The area to be investigated by the research project “Mining Impact” is located in the Clarion Clipperton Zone (CCZ) in the northeast Pacific at approximately 4,500 metres water depth shrouded in complete darkness. Here, in an area of five million square kilometres, manganese nodules are abundantly found on the seabed. Their metal content offers a potential for commercial deep-sea mining. In recent years mineral raw materials from the deep sea have become the focus of some countries and companies in order to secure their supply with high-tech metals.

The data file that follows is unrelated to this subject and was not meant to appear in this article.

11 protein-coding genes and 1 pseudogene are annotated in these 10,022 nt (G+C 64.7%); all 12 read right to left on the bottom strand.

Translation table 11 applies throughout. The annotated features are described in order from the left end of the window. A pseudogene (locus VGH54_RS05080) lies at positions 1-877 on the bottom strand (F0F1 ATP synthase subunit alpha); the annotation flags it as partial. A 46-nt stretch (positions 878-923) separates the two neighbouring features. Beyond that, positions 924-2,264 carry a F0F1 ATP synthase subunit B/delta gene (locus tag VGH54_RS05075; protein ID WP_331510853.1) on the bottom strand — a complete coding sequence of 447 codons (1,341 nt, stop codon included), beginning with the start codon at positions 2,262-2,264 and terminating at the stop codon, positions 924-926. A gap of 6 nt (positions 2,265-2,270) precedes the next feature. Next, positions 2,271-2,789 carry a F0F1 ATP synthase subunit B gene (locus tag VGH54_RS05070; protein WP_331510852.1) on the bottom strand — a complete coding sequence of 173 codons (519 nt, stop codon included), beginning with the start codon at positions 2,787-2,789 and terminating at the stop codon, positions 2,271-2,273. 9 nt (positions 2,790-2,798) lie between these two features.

The seabed between Mexico and Hawaii is part of the common heritage of mankind, as it is not located in the Exclusive Economic Zones of individual countries. This area is managed by the International Seabed Authority (ISA) based in Kingston, Jamaica. The ISA is currently working on a so-called “Mining Code”, which will form the legal framework for all future deep-sea mining activities. Part of this international agreement are stringent regulations for environmental monitoring and for the development of environmental standards in the deep sea. The European JPI Oceans collabora-tive project “MiningImpact” is dedicated to the question of how the state of the deep sea ecosystem can be assessed in order to investigate further the impacts of anthropogenic disturbances at the seafloor. Lead by scientists from GEOMAR Helmholtz Centre for Ocean Research Kiel, the Ger-man research vessel SONNE is currently undertaking an expedition into the Clarion-Clipperton Zone.
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